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DIY Switchplates: Two Ways

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When we moved into our house, I noticed the dingy, cracking switchplates in every room. I knew they had to go, but that would mean replacing a TON of them which would be fine if I liked the plain, inexpensive ones at our local hardware store. But, I like decorative switchplates and outlet covers–like the ones that cost $18 to $24 each at Anthropologie.

My husband loves me, but if I told him I wanted to spend a thousand dollars on switchplates, he’d think I had lost my mind. Instead, I got creative. I used all the switchplates and outlet covers in the house. I didn’t buy a single new one. Some, I covered with scrapbook paper like the salt and pepper ones in the kitchen, some I covered in vintage book pages, and others I simply spray painted. The spray paint made them look like new–and the paper-covered ones are so fun. Everyone who comes in our house comments on them.

Want to give the paper-covered switchplates a try?

You’ll need: switchplates/outlet covers, scrapbook paper or book pages, Mod Podge, foam brush, Xacto knife {and extra blades if you’re going to make a lot of them}, and a cutting mat.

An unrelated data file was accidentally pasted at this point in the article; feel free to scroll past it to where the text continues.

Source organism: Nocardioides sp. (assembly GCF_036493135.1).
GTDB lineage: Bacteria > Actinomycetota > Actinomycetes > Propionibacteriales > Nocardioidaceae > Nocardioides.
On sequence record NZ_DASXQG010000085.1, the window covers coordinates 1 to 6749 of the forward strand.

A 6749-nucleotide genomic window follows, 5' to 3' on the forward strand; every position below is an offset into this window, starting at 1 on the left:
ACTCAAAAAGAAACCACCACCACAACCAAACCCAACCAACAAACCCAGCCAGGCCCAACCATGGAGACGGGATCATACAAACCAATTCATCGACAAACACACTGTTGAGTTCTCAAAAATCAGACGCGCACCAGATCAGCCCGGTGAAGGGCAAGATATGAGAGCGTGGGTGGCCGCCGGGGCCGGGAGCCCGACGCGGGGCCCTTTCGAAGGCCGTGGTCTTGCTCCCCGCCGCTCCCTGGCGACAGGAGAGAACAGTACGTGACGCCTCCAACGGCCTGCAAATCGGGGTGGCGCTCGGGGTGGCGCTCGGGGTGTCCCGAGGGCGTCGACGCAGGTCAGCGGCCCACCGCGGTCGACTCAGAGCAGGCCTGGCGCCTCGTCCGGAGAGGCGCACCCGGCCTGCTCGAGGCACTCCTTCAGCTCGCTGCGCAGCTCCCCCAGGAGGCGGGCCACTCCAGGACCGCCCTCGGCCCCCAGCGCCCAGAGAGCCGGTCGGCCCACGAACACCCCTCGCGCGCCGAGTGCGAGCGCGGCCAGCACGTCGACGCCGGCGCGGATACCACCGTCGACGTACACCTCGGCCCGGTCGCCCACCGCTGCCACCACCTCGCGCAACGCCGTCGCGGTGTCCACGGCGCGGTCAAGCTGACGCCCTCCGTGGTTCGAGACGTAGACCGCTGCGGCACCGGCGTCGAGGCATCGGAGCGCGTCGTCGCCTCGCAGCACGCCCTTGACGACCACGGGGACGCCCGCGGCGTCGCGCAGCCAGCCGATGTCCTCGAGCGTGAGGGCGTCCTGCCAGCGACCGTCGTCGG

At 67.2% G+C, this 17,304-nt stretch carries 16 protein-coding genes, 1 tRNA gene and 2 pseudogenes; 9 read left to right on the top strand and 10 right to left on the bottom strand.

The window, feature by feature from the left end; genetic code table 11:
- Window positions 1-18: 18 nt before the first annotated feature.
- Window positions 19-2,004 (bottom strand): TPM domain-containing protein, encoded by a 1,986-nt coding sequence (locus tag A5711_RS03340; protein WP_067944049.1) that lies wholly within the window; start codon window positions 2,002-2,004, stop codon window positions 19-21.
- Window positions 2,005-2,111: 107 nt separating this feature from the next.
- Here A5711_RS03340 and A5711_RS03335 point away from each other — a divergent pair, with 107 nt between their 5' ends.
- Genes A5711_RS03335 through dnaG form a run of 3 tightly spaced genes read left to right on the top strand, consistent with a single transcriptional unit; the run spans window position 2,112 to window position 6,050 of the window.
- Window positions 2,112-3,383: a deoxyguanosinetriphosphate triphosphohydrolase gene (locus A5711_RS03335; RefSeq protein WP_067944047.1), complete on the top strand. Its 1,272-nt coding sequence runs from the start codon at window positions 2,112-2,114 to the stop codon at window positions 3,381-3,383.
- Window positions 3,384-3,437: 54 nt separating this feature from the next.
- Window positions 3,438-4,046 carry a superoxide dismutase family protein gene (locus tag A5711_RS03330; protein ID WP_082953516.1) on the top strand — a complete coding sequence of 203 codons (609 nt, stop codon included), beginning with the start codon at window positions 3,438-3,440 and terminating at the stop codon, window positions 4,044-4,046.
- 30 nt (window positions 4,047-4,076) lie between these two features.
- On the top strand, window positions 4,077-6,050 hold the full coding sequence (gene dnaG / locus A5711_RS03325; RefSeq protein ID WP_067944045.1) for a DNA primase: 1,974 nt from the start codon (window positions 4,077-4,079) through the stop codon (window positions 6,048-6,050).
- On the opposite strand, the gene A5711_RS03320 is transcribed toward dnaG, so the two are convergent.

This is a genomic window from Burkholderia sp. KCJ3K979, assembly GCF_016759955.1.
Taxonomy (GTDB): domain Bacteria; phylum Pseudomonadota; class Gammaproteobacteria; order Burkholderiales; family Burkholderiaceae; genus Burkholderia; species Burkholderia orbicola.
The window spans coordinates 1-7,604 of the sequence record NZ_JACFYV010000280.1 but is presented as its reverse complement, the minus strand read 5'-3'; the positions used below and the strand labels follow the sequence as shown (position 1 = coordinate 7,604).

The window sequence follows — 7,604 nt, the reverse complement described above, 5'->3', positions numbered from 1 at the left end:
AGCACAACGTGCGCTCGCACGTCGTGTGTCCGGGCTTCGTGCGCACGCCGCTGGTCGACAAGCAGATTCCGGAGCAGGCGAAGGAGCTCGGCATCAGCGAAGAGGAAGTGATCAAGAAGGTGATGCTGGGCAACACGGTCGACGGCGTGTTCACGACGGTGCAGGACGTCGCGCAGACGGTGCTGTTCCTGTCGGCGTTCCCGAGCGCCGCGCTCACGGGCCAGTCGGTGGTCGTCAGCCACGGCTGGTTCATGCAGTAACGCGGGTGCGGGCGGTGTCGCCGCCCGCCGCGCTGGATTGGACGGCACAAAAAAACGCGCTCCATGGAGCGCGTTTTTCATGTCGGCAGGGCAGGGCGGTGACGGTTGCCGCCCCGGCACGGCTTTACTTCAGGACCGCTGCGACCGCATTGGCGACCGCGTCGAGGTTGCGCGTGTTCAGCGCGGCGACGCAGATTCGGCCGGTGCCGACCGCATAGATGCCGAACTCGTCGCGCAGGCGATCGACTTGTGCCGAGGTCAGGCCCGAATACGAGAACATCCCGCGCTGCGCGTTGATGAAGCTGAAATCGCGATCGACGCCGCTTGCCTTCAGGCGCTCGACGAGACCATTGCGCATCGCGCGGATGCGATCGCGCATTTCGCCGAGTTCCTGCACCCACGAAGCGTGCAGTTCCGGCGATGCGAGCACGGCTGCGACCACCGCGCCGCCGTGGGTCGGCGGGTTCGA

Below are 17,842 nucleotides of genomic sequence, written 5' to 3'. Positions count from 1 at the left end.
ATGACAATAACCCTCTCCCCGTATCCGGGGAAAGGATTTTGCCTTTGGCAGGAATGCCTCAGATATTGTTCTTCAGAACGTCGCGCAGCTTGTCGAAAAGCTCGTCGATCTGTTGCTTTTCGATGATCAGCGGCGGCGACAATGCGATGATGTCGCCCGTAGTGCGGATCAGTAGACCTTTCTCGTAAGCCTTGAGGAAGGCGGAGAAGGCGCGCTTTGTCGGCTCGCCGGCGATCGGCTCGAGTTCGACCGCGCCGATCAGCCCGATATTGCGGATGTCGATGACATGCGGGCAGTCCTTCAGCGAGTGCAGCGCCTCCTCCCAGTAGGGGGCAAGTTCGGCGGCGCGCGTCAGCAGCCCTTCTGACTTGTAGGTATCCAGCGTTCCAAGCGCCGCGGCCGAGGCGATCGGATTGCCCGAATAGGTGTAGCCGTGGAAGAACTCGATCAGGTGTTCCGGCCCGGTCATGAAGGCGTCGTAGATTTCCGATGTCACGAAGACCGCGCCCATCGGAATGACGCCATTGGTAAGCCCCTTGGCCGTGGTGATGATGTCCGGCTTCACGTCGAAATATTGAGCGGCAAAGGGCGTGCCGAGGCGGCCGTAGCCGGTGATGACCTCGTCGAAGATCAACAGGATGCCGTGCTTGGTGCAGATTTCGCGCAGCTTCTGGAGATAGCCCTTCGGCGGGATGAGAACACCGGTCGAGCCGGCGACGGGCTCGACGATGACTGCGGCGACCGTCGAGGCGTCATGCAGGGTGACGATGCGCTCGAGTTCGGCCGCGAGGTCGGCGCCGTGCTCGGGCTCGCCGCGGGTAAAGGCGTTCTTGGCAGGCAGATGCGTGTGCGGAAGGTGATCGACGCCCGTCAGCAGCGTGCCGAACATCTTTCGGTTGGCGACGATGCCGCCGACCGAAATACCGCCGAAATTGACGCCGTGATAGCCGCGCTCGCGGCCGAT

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Directions:

1. Clean and dry the switchplates/outlet covers.

2. Cut the paper to a little over the size of the switchplate giving yourself enough paper to fold over the edge and secure in the back.

3. Using the foam brush, coat the front of the switchplate and the back side of the paper with Mod Podge. Place the back side of the paper onto the front of the switchplate. Press the paper down and smooth out any air bubbles. Allow to dry for about 30 minutes. {See below.}

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4. Trim the edges of the paper if needed. Then, using the foam brush coat the sides and back edge of the outlet cover with Mod Podge. Gently fold the paper over and hold it in place for a couple of minutes. Allow to dry for another 30 minutes. {See below.}

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5. Using the Xacto knife, cut out the holes in the outlet cover or switchplate. If needed, use a little bit of Mod Podge to secure any paper around the holes that gets pulled up while cutting the holes.

Here are more examples of other switchplates I covered with paper or spray painted:

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